This research explores motivational and hindering factors for youth participation in structured youth development programs in Addis Ababa, Ethiopia. I used the Ethiopian Social Security and Developmental Policy definition of youth, which is similar to the definition of the United Nations. United Nations defined youth as persons between 15 to 24 years of age. Several youth development approaches exist or are emerging. Of these, three major models include the protective, preventive/deficit, and Positive Youth Development [PYD] approaches. The preventive/deficit model is the most commonly used approach to youth development both in Ethiopia and world-wide. In this approach, young people are primarily viewed in terms of the problems they have and how these problems can be addressed. In Ethiopia the Positive Youth Development (PYD) approach has recently come to be an alternative approach to the youth development programs. In 2004 the Ethiopian Ministry of Youth, Sport, and Culture (EMYSC) revised its approach in working with youth and introduced a more positive and asset based youth policy to guide youth development efforts in Ethiopia.
The Positive Youth Development approach is a new intervention model in Ethiopia as well as world-wide. A thorough study is needed of the Positive Youth Development approach in general and youth participation in particular in the field of youth development.
This research was designed in response to the felt need towards engaging young people in efforts of democratization and nation building in Ethiopia. The main focus of this research however was exploring motivational and hindering factors for youth participation in structured youth development programs that are designed to fight poverty and HIV/AIDS.
This research design is a quantitative cross-sectional design that integrates three important scales in the field of youth development. Mack (2006) provides eight key principles of youth development that programs need to focus on when providing support and opportunities for all young people. Shier (2001) utilized major principle of youth development and introduced an alternative tool for measuring program commitment to [youth] participation. McGuire et al. (2009) developed a measure to explore barriers and opportunities for youth participation. These three scales together with other program characteristics (program service type, program funding source, and program approach), plus youth demographic data (age, gender, years of schooling, & ethnicity) were used to explain the research conceptual framework. The six research questions and the accompanying research hypothesis were also extracted from this research conceptual framework.
The major findings from this research indicated that there are four factors that motivated youth for program participation. Of the four factors, meeting ones personal goals comes first, followed by connection to adults, connection to other youth, and family involvement respectively. This descriptive finding suggests that the youth development programs need to work on designing activities that youth most value to be the best fit to their personal goals. Findings from a multiple regression analysis revealed that one of the personal factors, years of schooling, was a significant predictor of youth motivation for participation in current program activities. A one way ANOVA was done to see if program service type and program funding source were related to youth motivation for program participation. The finding neither showed the program service type nor the program funding source to be significantly related to youth motivation for participation in current program activities.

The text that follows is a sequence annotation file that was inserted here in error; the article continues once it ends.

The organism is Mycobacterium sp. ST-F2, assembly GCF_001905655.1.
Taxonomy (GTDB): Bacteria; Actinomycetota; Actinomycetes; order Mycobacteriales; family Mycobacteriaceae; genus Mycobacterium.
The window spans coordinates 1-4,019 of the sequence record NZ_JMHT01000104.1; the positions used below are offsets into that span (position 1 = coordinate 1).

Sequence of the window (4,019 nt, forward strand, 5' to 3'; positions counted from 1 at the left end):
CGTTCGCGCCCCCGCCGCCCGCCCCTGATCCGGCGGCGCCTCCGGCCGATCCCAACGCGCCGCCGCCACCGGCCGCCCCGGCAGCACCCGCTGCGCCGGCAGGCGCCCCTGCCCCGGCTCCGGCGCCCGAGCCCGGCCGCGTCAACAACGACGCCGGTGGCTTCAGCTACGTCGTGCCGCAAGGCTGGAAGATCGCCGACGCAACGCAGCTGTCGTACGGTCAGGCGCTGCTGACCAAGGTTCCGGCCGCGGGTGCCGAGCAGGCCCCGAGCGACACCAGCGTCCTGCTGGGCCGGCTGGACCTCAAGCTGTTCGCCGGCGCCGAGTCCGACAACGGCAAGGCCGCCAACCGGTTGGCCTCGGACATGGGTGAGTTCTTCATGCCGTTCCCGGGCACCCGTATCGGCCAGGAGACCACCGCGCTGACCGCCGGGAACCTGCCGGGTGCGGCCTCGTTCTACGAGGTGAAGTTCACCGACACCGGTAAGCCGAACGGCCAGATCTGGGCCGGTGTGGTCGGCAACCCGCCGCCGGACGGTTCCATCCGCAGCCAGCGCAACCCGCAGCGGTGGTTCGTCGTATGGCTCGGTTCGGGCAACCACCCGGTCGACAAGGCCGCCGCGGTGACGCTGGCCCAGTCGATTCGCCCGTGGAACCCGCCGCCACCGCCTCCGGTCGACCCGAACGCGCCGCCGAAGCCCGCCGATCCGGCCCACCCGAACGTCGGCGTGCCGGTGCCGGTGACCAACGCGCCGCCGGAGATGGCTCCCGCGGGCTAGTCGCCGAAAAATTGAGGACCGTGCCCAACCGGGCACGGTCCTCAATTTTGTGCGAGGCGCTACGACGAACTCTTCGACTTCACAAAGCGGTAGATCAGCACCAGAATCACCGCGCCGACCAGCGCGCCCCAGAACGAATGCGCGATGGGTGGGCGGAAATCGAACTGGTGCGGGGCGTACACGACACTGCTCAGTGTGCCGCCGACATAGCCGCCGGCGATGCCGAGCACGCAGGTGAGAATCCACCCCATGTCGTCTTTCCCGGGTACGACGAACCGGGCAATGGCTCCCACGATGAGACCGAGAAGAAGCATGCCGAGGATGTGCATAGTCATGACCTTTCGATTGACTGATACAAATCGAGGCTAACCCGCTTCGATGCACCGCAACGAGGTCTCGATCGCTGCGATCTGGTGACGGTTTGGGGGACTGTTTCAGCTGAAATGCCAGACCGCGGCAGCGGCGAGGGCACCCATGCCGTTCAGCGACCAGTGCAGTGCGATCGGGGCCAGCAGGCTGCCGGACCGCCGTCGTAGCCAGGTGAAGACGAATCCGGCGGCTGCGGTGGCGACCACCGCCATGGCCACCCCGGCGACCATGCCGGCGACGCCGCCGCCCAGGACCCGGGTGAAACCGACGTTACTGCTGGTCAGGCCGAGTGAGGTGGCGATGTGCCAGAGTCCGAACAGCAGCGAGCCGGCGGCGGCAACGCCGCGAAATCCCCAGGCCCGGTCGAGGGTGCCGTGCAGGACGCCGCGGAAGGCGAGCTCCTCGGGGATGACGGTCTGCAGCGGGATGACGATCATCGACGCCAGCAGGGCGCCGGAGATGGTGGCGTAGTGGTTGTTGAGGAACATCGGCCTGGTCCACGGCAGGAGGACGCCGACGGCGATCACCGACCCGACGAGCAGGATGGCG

Another dimension of this research was program commitment to key principles of youth development, program commitment to youth participation, and the relationship between program commitment and youth motivation for participation in current program activities. The response from program staff and youth indicated that both groups have a more positive perception of their program commitment to the key principles of youth development with the exception that the scores of youth were slightly lower than the scores of program staff. The finding from program commitment to youth participation however indicated that the scores of youth to be lower by one level (level 3:youth views are take in to account in decision making) in a five level scale, or less by three points in a 15 point scale from the scores of program staff (youth participate in decision making). The difference was significant and program staff were more positive in their program commitment to youth participation than did the youths in the program. From the four program factors, only program commitment to principles of youth development was significant predictors of youth motivation for participation in current program activities. Program approach was the mediating variable in the conceptual framework. It was significantly related to program commitment to the key principles of youth development and years of schooling. However, it only mediates the relationship between years of schooling and youth motivation for participation in current program activities. (Abstract shortened by UMI.)
|School:||University of Illinois at Chicago|
|School Location:||United States -- Illinois|
|Source:||DAI-A 74/05(E), Dissertation Abstracts International|
|Keywords:||Ethiopia, HIV/AIDS prevention, Income-generating activities, Youth development, Youth participation|
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